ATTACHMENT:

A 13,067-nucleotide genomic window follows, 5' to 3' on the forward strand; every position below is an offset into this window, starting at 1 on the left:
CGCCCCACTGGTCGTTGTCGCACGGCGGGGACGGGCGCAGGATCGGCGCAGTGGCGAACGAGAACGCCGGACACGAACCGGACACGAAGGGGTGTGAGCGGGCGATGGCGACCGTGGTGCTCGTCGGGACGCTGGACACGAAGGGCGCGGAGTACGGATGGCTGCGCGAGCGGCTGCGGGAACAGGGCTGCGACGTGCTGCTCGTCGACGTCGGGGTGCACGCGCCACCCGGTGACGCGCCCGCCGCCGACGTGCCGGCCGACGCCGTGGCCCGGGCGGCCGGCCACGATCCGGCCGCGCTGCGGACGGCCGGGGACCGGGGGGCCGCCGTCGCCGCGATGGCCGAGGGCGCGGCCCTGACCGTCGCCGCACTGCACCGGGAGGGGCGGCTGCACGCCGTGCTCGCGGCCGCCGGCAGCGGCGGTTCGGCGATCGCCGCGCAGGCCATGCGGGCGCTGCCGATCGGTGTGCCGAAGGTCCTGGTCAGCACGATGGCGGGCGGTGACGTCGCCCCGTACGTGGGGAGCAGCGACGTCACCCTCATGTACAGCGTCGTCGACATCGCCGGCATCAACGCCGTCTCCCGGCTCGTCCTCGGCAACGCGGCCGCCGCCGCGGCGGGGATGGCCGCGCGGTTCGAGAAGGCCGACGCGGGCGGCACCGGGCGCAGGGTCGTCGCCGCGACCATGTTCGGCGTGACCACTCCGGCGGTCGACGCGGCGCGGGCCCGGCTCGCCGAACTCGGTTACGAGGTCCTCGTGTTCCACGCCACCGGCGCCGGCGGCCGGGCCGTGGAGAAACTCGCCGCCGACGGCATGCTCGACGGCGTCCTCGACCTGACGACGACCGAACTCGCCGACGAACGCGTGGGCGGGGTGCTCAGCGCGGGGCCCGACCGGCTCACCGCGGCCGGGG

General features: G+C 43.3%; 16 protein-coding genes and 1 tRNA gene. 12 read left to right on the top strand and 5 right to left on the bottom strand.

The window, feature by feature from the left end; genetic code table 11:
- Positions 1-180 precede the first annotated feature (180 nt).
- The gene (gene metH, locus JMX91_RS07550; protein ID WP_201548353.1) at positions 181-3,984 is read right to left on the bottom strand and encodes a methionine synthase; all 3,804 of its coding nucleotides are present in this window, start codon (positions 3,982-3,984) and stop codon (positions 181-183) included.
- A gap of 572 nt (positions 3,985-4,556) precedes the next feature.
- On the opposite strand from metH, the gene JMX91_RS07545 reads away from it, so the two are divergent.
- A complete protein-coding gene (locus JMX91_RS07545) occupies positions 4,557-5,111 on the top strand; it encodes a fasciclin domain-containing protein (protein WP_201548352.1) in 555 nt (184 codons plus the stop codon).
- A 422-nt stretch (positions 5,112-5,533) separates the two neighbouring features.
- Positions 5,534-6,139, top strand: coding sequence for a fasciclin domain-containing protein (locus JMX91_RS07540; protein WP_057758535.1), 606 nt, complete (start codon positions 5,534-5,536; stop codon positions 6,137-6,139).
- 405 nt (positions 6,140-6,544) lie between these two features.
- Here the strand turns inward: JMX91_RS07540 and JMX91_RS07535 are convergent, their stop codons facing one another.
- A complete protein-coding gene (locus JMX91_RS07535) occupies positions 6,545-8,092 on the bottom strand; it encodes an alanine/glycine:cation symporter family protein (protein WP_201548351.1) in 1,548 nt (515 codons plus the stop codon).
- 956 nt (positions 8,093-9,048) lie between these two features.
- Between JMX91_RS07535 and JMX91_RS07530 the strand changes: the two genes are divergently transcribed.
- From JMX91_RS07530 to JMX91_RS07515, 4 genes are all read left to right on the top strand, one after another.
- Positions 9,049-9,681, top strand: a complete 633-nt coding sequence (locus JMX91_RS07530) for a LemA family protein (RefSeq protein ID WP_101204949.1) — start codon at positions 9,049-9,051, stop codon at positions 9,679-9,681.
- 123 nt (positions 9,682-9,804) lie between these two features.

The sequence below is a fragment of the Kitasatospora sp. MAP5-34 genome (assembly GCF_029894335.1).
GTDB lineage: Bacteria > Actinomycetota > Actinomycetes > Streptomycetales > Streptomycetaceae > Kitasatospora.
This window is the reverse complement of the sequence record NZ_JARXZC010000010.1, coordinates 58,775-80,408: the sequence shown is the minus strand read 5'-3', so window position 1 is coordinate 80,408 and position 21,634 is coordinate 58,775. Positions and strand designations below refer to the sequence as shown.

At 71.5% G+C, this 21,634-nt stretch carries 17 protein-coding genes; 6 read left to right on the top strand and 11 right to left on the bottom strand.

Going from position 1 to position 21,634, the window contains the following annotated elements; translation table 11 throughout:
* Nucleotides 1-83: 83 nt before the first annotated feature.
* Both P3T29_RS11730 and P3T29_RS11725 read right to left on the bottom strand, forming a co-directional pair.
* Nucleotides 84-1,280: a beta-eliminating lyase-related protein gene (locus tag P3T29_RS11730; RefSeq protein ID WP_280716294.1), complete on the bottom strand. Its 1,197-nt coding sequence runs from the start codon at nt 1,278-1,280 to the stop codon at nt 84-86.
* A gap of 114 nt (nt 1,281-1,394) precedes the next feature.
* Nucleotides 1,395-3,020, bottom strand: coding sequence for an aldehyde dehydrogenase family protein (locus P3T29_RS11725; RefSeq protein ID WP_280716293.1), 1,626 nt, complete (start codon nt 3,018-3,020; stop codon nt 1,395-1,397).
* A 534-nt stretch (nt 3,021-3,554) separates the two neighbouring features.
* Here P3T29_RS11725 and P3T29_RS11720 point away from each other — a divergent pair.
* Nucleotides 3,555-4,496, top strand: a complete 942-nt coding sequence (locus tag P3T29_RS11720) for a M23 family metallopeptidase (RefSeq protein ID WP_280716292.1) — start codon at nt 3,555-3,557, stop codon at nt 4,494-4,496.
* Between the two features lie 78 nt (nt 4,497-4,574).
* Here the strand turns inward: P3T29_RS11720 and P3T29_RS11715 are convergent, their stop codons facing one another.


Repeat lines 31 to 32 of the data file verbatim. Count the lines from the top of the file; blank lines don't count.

* Here P3T29_RS11725 and P3T29_RS11720 point away from each other — a divergent pair.
* Nucleotides 3,555-4,496, top strand: a complete 942-nt coding sequence (locus tag P3T29_RS11720) for a M23 family metallopeptidase (RefSeq protein ID WP_280716292.1) — start codon at nt 3,555-3,557, stop codon at nt 4,494-4,496.